In his seventh year with the San Antonio Spurs, Patty Mills was asked to contribute at the point guard spot more than ever.
This past summer Patty Mills was one of several San Antonio Spurs set to be a free agent. With veteran Tony Parker still recovering from a brutal injury suffered in the 2017 Western Conference Semifinals and young talent like Dejounte Murray along with Derrick White still learning the ropes, Mills was brought back to keep things steady at the point. On August 4th he re-signed with the Spurs on a four-year, $50 million contract. In what was an up and down season for sure, Mills’ continued provide some juice for the Spurs’ offense with his three-point shooting.
Mills played in all 82 games and started 36 of them, the most in his career along with averaging 25.7 minutes a game, also a career-high. However, Mills’ field goal percentage (41.1) and three-point field goal percentage (37.2) were both worse than the previous year. In the playoffs against Golden State, he started all five games, shooting 43.9 percent from the field and 37.1 percent from beyond the arc.
The Australian native also picked up a few team accolades during the season. On December 4 against the Detroit Pistons, Mills became the third reserve player in franchise history, along with Manu Ginobili and Matt Bonner, to hit 500 three-pointers. A few weeks later against the Los Angeles Clippers, Mills joined Ginobili and Malik Rose as the only players in team history to score 3,000 points coming off the bench. In February against the Cleveland Cavaliers, Mills moved up to fourth all-time in three-pointers made in Spurs’ history.
On January 17th, Mills turned in arguably his best performance of the season. Against the Brooklyn Nets, he scored 25 points on 7-10 shooting with 7 threes made, a season-high. Mills’ performance helped San Antonio secure a 100-95 victory.
With the quadriceps injury to all-star forward Kawhi Leonard, the Spurs were forced to shuffle their starting lineup several times during the course of the season. With Parker injured for the first month of the season, coach Popovich gave Murray the green light to start.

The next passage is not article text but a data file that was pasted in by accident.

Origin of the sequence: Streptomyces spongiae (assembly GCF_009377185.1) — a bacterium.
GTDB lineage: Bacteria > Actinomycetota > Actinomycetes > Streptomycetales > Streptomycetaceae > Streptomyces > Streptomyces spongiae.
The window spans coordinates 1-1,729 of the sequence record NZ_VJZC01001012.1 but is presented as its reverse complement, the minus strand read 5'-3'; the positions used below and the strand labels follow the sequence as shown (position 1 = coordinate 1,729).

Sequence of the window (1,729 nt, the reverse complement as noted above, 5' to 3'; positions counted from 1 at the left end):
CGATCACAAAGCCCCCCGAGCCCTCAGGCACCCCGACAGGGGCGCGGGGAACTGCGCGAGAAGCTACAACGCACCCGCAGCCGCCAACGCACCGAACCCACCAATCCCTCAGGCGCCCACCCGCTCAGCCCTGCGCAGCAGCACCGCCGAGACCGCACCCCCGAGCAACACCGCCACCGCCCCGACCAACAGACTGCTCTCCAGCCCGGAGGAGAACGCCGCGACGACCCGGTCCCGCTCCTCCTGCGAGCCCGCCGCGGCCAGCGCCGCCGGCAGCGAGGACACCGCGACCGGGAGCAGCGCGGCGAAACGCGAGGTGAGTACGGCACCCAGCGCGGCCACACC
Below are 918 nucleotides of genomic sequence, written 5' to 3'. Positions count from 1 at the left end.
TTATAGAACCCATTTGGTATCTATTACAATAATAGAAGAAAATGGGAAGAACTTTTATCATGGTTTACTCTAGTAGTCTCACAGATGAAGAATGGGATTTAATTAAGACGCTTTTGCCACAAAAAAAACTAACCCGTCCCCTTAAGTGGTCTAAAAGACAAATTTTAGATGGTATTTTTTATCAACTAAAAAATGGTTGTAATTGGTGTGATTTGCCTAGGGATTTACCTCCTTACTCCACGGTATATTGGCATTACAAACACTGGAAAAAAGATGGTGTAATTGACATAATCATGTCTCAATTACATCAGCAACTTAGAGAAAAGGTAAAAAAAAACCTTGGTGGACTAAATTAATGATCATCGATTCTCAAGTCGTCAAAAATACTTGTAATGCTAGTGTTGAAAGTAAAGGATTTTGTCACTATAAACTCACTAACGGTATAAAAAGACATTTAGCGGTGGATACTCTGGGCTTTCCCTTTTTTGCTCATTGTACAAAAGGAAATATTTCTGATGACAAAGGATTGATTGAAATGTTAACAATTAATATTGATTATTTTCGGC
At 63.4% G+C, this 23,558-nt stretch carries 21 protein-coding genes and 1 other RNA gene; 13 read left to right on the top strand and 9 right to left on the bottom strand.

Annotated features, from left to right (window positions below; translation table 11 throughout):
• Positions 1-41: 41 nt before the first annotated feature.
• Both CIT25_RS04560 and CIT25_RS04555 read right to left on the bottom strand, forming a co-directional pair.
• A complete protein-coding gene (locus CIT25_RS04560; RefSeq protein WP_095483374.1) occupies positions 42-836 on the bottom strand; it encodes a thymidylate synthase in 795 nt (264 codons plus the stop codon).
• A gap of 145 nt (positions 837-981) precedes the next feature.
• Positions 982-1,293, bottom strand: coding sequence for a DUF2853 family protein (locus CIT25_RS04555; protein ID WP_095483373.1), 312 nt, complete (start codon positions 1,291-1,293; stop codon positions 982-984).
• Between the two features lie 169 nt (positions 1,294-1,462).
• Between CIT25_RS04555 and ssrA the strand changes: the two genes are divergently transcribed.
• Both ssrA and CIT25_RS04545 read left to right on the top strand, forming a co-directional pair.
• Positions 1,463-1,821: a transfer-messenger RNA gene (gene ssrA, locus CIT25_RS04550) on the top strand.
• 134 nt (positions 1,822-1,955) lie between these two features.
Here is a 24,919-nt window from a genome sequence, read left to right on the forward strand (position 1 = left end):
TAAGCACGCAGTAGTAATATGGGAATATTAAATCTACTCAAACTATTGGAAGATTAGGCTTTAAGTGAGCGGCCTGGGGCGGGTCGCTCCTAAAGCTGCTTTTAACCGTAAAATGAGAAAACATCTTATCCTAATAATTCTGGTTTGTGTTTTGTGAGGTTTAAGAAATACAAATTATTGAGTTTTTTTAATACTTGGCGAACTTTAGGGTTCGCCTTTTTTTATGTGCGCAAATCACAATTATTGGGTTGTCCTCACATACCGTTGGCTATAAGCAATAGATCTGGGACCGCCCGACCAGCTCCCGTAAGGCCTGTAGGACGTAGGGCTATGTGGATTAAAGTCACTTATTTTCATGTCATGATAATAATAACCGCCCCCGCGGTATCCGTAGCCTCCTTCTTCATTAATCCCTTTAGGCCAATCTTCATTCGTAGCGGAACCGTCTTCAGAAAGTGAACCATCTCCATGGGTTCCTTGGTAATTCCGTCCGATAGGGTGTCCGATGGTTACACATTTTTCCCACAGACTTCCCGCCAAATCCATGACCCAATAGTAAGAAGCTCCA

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However, after seven games in, Mills became the starter to provide better veteran leadership on the floor. While he performed well at times, Mills only scored in double-digits six times over the 12-game stretch before Parker returned on November 27th. Parker remained the starter until late January when Popovich decided to insert Murray back in to provide more youth an explosiveness at that position.
As the season began to wind down and the Spurs were looking to secure a playoff spot, Mills was reinserted as the starter for the rest of the season. The move paid off as the team rallied late to clinch the seventh playoff spot in the West.
While Mills has been key in the Spurs’ three-point shooting every year, it has often been the only thing he provides. At six-foot, his frame does not match that of other dominant point guards in the league at both ends of the floor. Murray’s length gives him an advantage at that end and it showed this season with his rebounding numbers. For most of his career Mills has been a good shooter coming off the bench and that is where he seems to fit best.
Season Grade: B-
With Mills likely returning next year, San Antonio will still have a capable shooter coming off their bench when need. While Murray may very well claim the starting job next year, Mills will more than likely be called upon a lot. It also remains to be seen if Parker will give it another go next season. Either way, Mills is a player the Spurs value on their roster.